Everyday Sidekicks - Bury Your Friends

Everyday Sidekicks
Everyday Sidekicks

Post-hardcore quartet Everyday Sidekicks have released their latest single – Bury Your Friends – with an accompanying music video which can be viewed here.

 Vocalist Archie Hatfield reveals the powerful message behind the track: “This song goes out to anyone who is struggling with a mental illness like depression. You're not alone, talk to someone. It is a song about one of my closet friends who recently lost his battle with depression and took his own life. It’s about the pressure of growing up and how it can affect your mental state and how we are repeatedly forced to decide where we want to be in life when realistically we don't have to.” Bury Your Friends features on the band’s recently released sophomore ‘Hope’, available here. Hatfield comments on the title and overarching theme of the record: “Hope to us is a hugely important factor in life. You constantly have obstacles thrown at you that you need to overcome, times change and sometimes it's not always good things that come your way. Without Hope for things to get better, life can get on top of you.”
Completed by Guitarist Tim Brown, Bassist Sam Hughes and Drummer Josh Armitage, the post-hardcore crew are aware that their name may be puzzling: “Everyday Sidekicks has always been a strange name to people, but to us it’s just a representation of the little guy. We wanted our music to relate to everyone in some way and we feel everyone can relate to the Sidekick in a comic book: never quite being the hero but you’re always there when you are needed, standing by through thick and thin, no matter how tough the road ahead can get.” Forming from a shared bond of wanting to make music since childhood, the release of debut EP ‘The Things I’ve Seen’, led to slots supporting the likes of Marmozets, Slaves (UK) and Coldrain.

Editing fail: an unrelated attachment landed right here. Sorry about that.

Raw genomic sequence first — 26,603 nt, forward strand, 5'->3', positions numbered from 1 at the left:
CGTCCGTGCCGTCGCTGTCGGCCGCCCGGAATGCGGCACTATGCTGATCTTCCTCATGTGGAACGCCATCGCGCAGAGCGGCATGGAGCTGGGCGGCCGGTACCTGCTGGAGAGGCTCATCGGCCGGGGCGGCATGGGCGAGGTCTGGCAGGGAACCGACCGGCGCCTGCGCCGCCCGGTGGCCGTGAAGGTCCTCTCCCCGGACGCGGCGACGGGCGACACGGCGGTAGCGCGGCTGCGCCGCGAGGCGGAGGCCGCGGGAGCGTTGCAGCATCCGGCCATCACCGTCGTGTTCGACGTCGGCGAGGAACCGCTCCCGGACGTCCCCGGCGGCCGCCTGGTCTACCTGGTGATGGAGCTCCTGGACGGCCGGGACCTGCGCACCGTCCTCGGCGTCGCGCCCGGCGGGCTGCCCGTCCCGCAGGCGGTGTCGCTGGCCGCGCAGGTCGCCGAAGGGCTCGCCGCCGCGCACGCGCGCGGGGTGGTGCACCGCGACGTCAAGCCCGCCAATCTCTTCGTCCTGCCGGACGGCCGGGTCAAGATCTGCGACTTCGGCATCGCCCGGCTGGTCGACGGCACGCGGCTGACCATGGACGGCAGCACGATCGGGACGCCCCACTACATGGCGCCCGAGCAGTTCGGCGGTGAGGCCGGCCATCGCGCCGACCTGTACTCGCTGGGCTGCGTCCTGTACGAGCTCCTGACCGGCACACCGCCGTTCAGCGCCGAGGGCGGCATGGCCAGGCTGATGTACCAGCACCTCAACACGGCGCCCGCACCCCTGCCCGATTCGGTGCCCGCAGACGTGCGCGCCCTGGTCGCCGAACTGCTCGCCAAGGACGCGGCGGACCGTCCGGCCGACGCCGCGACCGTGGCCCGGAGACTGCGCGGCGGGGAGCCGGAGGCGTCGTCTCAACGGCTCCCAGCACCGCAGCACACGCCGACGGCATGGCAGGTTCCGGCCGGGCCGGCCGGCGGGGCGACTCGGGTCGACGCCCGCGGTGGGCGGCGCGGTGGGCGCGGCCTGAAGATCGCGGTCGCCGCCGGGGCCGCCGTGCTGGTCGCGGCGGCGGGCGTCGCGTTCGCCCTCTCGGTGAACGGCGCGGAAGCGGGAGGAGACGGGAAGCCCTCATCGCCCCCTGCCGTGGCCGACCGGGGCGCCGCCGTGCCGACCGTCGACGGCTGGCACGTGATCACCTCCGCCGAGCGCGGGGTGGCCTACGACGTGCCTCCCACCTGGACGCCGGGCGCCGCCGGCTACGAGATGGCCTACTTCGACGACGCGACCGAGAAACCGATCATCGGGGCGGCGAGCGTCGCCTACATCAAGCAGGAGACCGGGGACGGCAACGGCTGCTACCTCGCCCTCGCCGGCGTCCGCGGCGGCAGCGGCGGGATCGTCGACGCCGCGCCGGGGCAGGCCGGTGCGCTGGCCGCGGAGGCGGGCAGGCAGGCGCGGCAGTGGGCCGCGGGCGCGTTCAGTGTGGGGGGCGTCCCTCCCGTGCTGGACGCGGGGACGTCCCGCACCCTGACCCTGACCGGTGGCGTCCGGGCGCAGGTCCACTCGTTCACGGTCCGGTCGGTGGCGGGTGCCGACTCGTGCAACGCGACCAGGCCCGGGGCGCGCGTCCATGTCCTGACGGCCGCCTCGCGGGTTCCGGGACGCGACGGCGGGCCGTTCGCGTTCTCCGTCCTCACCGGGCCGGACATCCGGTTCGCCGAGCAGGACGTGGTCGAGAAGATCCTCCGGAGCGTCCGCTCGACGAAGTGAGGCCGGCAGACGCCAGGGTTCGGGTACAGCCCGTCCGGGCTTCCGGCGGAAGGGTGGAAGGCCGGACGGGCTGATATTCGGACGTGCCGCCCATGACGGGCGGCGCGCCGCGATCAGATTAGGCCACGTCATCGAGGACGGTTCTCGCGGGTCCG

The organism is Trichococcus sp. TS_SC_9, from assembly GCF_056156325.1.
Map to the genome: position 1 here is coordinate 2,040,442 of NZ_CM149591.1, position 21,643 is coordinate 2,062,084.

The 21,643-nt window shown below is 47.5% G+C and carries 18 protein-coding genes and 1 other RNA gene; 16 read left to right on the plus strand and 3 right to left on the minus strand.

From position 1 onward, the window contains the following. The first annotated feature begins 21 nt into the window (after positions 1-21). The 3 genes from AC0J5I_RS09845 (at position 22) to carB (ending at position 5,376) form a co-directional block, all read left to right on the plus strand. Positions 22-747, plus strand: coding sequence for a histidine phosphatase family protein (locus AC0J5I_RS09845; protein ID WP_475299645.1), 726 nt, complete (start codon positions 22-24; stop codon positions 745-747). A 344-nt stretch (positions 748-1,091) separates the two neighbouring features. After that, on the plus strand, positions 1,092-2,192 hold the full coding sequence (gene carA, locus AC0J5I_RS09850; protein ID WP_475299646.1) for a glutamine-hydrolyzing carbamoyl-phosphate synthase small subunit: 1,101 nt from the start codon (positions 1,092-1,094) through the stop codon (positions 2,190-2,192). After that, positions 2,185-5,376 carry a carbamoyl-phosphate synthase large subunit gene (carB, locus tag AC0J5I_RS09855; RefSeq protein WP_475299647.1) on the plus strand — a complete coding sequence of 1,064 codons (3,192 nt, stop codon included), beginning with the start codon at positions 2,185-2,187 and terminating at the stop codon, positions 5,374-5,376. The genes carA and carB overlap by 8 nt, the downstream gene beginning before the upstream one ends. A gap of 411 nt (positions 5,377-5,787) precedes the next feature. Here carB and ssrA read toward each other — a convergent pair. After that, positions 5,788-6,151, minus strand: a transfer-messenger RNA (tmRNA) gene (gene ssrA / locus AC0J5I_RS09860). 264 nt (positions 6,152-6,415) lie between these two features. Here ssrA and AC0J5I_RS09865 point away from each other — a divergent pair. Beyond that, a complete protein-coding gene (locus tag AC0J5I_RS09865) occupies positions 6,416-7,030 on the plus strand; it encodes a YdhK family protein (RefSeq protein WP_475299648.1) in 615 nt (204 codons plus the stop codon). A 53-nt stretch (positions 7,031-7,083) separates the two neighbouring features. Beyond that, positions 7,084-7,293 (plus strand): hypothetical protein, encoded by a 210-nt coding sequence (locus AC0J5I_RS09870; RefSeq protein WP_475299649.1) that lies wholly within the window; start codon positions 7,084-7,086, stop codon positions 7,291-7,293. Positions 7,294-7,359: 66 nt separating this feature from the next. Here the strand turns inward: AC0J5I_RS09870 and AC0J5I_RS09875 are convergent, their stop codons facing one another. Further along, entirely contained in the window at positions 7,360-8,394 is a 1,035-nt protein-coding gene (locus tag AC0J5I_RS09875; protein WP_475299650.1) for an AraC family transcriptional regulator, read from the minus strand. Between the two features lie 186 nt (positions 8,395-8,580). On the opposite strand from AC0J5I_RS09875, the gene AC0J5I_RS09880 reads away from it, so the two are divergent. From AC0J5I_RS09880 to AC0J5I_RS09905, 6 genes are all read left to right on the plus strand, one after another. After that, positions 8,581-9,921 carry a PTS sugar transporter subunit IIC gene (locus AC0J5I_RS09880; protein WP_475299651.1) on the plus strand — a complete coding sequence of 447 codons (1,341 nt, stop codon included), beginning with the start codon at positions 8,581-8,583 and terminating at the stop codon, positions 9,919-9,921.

Recording the newly released sophomore at Monnow Valley Studios with Tom Manning, has seen the band make a huge jump. Themeatically the band are attempting to avoid becoming ‘a one trick pony’ and so keep things diverse, with Hope spanning topics from heartbreak to the state of the world. Suppleness doesn’t end at the lyrics either – although they can be currently best typified as post-hardcore – the band reveal “our sound is a lot more flexible than most artists in our local scene and for our future releases, as we combine several different styles of music. We aim to create our own sound as much as possible, but you can always tell hints of our influences in our music, such as A Day To Remember and Beartooth. We like to think of ourselves as a blend of teeth gritting hardcore mixed with the pop punk roots that we all come from.” Whilst the pop punk influence may be subtle, at least at this stage, there is no denying the aggression and venom, despite the hopeful outlook.